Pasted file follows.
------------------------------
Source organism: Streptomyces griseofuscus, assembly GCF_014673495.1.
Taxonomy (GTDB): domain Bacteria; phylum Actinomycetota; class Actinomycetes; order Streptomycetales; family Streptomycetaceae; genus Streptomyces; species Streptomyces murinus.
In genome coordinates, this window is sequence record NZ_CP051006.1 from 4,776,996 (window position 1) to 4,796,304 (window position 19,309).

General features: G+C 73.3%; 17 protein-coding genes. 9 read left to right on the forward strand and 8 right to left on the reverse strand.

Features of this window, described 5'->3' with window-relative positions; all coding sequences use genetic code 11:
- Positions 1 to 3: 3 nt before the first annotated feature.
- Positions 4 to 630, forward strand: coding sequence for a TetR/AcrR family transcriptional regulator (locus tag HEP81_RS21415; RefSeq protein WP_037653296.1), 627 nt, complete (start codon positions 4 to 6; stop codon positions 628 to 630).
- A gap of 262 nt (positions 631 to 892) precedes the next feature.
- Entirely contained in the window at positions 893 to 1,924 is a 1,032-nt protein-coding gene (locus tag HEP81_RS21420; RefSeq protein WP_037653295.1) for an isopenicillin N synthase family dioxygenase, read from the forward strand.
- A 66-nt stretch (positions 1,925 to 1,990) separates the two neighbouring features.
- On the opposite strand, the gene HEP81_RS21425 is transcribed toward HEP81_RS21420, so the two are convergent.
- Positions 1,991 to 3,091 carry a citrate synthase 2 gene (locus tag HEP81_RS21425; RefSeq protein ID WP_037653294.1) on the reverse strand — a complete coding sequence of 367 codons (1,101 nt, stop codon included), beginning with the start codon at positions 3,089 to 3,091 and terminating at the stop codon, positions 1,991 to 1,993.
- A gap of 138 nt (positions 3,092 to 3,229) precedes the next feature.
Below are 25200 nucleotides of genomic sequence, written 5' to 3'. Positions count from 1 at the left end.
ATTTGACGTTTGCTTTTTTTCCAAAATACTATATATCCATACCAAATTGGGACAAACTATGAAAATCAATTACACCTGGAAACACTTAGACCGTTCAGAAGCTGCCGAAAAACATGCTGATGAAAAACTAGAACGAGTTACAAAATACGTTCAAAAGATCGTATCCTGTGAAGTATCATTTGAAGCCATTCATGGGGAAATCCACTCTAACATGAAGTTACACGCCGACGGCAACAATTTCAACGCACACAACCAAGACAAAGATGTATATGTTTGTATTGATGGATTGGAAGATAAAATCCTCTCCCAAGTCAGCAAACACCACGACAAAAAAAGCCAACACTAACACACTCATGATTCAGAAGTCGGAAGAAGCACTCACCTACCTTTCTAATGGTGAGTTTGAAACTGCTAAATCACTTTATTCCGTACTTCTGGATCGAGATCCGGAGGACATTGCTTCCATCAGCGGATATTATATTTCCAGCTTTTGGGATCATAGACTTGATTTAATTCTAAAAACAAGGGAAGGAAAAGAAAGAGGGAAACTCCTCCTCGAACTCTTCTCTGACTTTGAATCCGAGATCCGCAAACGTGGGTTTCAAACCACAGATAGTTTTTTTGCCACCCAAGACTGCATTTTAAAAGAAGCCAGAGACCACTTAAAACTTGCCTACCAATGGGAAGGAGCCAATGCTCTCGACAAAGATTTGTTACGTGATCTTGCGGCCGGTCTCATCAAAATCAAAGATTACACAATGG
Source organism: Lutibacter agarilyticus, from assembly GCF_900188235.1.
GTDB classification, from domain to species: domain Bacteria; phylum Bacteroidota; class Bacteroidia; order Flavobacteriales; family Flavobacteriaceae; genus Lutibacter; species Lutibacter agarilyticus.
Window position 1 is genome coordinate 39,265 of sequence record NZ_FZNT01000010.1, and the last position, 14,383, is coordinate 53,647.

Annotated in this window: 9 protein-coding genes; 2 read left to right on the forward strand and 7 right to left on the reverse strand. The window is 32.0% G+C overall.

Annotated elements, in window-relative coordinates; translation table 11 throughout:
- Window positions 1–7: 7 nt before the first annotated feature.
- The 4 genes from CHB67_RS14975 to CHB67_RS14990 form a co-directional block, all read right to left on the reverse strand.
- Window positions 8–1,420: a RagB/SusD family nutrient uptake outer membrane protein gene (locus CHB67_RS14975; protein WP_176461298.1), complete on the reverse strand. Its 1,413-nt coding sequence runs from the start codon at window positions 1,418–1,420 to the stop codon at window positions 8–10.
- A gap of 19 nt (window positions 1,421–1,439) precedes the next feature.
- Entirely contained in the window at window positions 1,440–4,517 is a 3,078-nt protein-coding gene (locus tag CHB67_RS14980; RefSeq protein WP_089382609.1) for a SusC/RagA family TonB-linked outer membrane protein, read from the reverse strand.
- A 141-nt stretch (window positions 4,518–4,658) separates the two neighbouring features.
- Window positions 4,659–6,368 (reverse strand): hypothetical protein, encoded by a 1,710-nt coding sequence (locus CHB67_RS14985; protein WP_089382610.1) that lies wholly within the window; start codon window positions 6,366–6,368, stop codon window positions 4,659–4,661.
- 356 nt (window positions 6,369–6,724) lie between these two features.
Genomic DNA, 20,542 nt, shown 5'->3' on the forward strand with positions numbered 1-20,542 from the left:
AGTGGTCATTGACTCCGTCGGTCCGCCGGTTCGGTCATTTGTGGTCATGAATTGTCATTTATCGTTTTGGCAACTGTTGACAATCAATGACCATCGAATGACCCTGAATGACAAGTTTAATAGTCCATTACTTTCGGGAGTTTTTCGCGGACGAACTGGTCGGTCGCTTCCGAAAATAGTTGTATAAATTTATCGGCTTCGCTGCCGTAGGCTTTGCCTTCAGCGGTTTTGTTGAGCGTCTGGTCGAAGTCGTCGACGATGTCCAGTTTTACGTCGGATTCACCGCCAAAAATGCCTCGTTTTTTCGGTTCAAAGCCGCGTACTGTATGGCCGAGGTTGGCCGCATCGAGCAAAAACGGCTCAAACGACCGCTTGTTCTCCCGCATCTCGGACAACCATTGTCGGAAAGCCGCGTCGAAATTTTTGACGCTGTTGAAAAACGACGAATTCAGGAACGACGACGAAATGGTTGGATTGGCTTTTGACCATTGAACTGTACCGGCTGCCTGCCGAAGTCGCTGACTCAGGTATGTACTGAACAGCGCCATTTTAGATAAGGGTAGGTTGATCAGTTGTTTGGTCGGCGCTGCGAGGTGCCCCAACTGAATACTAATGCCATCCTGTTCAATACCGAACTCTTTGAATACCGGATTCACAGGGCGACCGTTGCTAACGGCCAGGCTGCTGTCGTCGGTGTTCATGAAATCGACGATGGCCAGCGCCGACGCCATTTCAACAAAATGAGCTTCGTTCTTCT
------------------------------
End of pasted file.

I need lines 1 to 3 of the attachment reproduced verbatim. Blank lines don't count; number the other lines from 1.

Source organism: Streptomyces griseofuscus, assembly GCF_014673495.1.
Taxonomy (GTDB): domain Bacteria; phylum Actinomycetota; class Actinomycetes; order Streptomycetales; family Streptomycetaceae; genus Streptomyces; species Streptomyces murinus.
In genome coordinates, this window is sequence record NZ_CP051006.1 from 4,776,996 (window position 1) to 4,796,304 (window position 19,309).